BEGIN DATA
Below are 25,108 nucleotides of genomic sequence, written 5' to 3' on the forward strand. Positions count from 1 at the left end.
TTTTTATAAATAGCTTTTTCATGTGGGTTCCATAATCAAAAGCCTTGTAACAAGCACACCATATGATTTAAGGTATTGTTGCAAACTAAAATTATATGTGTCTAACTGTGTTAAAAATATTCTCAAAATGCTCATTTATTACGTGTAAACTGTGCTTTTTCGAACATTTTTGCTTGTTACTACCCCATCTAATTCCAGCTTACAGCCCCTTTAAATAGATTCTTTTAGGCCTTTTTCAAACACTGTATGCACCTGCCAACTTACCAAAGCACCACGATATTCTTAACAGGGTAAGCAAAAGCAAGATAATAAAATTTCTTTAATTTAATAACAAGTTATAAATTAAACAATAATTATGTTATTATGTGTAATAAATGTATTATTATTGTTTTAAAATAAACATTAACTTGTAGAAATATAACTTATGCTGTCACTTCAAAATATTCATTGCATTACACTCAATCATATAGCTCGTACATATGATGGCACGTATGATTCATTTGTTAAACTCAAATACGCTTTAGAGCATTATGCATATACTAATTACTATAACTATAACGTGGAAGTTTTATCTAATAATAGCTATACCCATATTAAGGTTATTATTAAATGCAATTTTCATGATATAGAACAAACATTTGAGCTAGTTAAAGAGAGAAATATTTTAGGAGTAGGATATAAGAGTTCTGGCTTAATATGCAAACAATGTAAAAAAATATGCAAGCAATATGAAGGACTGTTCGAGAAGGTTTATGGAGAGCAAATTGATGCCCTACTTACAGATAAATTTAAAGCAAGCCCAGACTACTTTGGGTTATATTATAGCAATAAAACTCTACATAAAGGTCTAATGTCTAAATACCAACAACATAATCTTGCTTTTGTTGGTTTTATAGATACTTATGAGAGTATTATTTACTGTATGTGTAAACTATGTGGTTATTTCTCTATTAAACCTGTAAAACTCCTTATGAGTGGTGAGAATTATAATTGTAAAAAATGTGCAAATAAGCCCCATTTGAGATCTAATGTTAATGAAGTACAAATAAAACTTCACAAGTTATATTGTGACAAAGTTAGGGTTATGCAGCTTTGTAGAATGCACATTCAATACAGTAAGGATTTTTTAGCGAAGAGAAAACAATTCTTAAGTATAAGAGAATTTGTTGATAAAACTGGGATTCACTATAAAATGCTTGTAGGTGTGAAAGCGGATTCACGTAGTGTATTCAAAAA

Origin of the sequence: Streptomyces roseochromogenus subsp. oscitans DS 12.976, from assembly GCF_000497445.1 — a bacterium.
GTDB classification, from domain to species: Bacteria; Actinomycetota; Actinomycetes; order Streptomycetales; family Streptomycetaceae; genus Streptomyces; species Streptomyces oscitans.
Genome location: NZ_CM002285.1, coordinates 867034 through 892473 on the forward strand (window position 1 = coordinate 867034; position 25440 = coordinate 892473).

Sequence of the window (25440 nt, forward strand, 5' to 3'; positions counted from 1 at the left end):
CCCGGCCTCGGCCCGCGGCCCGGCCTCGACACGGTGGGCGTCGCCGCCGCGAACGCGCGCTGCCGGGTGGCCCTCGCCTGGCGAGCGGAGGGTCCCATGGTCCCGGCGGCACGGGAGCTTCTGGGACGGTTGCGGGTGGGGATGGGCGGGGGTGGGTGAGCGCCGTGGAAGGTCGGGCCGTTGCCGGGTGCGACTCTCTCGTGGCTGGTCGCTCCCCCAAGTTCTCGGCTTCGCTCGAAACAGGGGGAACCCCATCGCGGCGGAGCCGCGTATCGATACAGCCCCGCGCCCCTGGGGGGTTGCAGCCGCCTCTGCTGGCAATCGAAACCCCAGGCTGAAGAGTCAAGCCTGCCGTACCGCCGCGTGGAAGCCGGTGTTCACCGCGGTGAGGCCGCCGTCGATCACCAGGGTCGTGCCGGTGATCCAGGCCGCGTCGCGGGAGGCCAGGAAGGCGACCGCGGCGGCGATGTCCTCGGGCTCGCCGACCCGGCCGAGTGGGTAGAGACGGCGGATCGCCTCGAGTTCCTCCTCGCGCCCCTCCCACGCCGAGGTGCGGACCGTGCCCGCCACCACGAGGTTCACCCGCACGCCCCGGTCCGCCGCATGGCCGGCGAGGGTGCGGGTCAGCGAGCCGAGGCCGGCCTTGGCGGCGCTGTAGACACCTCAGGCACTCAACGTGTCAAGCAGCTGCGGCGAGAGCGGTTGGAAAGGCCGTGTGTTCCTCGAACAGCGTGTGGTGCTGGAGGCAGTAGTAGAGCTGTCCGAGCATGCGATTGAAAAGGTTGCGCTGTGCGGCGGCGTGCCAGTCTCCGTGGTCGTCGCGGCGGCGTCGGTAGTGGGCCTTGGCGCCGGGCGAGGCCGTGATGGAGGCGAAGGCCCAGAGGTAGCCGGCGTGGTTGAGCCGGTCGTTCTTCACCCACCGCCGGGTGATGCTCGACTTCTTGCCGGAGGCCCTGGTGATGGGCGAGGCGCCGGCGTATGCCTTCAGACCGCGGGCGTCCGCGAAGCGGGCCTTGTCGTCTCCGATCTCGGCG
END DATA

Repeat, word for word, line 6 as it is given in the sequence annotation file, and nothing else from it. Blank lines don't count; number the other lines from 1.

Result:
Sequence of the window (25440 nt, forward strand, 5' to 3'; positions counted from 1 at the left end):